Nyaika and Mpuuga’s Kilimanjaro Challenge

In 2017, Nyaika and Mpuuga took on Mt Kilimanjaro and raised over £6,000 for Universal Chance. Here is their story:

It was always an ambition of mine to climb Mt Kilimanjaro especially after seeing it at first glance at a young age while living in Tanzania. On December 27th 2017 – January 2nd 2018, along with my brother Nyaika, we decided to climb the mountain and raise funds for Universal Chance.

Knowing that it stands as the tallest mountain on the African continent and the highest free-standing mountain in the world meant that some physical preparation was needed for the 7 day hike. I went for regular morning runs with weights in a rucksack – which I was told was the best form of preparation for Mt Kilimanjaro from a Nepalese hiker that I met 3 months before my adventure. The group of 30 hikers which consisted of both male and female from ages 19-67 all had the same vision, but the journey getting there was certainly not what we could prepare for.

I was surprised by the slow pace of walking at which we started. A tactic encouraged throughout. Thick dense forest, humidity and light rain were the conditions that we were walking in on that first day during our slight ascent. We took a route called the Machame Route, a route that begins just east of the renowned Serengeti National Park, a popular route of choice for many people because it provides impressive views and a variety of habitat. The prospect of seeing the 5 different climate zones during the hike (Lowlands, Rainforest, Moorland, Alpine and Arctic) was also an attraction, since it allowed me to take my mind off the task at hand.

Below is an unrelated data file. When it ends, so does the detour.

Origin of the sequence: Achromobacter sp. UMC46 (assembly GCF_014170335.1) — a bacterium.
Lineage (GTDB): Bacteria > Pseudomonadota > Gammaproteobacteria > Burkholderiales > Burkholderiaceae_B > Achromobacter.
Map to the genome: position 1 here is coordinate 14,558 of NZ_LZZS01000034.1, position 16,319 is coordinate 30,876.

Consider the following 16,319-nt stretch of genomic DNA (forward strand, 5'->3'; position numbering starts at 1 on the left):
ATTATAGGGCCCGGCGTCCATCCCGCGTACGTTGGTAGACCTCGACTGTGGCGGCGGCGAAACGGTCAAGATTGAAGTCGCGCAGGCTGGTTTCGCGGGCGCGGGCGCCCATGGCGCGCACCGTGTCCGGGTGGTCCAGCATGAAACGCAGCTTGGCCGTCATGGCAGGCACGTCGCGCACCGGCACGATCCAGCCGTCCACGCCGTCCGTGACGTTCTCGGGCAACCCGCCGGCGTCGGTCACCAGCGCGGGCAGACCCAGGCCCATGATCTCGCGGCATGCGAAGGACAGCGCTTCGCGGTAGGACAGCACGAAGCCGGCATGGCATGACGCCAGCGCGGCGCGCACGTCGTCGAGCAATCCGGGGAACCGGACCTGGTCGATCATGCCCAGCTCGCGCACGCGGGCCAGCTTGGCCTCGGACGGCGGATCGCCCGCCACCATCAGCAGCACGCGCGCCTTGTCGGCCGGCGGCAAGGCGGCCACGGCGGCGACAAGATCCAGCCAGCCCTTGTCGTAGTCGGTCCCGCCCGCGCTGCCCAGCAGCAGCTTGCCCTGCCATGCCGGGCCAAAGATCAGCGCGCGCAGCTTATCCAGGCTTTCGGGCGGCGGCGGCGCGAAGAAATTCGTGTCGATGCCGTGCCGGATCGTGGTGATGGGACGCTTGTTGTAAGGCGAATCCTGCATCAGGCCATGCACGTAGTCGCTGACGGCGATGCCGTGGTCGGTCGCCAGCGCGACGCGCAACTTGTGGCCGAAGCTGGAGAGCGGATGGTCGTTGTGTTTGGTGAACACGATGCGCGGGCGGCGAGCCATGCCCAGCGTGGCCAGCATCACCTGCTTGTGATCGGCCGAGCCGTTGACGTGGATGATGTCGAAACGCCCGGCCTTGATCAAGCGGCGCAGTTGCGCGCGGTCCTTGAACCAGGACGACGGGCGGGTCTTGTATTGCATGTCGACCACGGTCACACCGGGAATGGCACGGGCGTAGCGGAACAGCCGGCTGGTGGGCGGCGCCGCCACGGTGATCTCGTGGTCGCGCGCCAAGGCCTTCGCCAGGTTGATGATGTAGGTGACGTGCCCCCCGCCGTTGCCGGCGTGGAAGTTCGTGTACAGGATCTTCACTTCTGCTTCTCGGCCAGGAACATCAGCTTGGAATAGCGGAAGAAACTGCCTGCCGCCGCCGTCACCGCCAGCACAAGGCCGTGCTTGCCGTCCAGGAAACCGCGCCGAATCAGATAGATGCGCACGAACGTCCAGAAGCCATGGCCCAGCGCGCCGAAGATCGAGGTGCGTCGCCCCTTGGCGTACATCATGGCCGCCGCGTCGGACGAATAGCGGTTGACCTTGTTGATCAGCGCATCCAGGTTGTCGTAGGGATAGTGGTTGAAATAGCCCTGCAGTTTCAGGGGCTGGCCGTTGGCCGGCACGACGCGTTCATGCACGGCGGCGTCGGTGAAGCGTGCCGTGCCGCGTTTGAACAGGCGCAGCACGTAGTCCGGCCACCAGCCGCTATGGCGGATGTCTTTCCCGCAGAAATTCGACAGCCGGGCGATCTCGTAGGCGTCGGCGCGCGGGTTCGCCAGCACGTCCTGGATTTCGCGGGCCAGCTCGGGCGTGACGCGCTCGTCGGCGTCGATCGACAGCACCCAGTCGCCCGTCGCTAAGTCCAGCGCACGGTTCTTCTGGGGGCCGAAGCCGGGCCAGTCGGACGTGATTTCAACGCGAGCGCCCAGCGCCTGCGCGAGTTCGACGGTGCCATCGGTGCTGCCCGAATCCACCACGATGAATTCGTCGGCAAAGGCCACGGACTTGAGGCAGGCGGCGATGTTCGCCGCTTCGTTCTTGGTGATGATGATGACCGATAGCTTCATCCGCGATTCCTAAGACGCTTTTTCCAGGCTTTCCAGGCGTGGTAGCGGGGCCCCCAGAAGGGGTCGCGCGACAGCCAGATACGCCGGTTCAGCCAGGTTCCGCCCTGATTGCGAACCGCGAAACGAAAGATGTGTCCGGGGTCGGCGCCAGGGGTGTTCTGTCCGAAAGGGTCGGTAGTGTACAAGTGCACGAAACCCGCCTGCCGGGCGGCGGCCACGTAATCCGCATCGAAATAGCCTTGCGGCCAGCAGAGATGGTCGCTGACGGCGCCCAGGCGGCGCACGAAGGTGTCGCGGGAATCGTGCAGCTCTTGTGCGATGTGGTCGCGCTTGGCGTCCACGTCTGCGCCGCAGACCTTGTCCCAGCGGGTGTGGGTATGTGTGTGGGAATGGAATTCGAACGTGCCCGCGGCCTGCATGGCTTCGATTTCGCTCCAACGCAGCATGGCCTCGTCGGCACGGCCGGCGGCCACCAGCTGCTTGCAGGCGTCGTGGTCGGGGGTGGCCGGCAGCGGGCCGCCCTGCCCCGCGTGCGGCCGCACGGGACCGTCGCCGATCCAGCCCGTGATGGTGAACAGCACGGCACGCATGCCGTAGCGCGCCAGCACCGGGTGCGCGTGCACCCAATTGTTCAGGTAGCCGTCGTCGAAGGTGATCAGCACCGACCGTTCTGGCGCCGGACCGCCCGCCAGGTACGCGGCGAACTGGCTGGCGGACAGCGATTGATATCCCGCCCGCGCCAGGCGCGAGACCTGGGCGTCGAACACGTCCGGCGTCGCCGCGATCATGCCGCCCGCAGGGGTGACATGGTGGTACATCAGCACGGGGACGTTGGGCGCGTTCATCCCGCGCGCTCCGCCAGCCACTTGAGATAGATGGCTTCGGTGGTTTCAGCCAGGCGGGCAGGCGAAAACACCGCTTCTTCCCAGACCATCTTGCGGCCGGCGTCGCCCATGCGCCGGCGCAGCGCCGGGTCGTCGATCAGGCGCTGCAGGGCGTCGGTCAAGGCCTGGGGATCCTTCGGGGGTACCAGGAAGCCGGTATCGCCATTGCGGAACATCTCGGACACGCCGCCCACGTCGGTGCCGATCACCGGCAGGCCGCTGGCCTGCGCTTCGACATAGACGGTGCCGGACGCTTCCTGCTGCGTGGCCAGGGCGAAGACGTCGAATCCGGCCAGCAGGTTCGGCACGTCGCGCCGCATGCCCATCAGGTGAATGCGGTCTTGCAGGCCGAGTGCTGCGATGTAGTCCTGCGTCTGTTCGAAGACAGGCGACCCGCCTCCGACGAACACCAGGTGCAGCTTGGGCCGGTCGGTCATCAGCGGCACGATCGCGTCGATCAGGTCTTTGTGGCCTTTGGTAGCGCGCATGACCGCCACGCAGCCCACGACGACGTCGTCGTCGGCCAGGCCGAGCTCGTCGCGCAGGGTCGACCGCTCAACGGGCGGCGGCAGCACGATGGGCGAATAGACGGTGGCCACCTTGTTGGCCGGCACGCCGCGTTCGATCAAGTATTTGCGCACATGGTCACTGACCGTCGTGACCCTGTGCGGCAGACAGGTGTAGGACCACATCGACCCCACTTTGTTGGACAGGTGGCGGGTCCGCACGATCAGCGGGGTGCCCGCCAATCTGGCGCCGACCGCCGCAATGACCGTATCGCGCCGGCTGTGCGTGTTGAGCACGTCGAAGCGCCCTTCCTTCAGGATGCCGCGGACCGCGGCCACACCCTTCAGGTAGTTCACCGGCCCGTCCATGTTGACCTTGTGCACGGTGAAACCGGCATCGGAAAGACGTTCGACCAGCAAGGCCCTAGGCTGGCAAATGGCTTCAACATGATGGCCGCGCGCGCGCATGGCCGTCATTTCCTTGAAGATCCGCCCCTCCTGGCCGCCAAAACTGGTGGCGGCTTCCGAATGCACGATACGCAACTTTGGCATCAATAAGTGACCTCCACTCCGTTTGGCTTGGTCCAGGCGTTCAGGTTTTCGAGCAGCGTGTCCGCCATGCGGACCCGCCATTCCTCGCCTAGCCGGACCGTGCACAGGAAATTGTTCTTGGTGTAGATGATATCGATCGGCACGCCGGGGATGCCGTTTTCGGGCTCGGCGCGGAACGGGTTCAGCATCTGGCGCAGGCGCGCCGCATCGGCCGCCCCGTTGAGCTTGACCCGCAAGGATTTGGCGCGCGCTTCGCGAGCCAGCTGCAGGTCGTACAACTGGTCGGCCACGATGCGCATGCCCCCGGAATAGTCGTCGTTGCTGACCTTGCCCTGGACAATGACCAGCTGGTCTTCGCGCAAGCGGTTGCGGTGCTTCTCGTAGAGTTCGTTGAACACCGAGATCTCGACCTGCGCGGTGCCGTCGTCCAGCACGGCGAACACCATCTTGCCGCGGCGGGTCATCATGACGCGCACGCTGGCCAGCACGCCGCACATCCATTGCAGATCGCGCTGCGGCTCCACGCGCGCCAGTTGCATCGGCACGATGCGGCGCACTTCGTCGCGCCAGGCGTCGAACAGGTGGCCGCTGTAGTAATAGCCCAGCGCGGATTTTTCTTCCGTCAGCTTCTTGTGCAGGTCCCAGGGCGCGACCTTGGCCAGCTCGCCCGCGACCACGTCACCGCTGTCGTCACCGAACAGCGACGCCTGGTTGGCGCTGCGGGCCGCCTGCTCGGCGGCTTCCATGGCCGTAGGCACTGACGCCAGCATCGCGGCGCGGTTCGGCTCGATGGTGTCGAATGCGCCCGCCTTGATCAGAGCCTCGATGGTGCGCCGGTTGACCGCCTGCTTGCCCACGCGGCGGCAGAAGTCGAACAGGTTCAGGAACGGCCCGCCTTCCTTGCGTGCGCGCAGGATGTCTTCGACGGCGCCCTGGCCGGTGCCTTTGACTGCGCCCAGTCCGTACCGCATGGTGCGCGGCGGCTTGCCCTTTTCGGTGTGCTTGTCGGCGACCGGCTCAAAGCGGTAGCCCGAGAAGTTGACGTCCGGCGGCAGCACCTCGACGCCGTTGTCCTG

It was only after 24 hours that we could see the target, the end goal and even after being at that height (5000ft), the symptoms of altitude sickness and fatigue were none existent. The 30 of us, as well as 50 other porters (who carried the heavier equipment – tents, food supplies, first aid kits) were engaging with one another and sharing life stories. What I quickly realized is that it is a gradual ascent and there is not much time to acclimatize. Each day we walked for 8-10 hours and at the end of the day, we arrived at a camp site readily prepared for us by the porters, the Knights of the Mountain. It was only on day 3 that the landscape changed drastically. There was less vegetation, no wildlife, and the temperature changed. We were at 10,000 ft and just over halfway to the mountain peak. The dizziness, headaches, ears continuously popping and vomiting had arrived! I was fortunate and only experienced slight dizziness and headaches which were curable, but the less fortunate (2 hikers) needed to leave and were encouraged to stop their journey and were assisted back down. We all began to look after each other more – we shared food supplies, snacks, offered assistance whilst rappelling, shared clothing and prepared ourselves for the unexpected!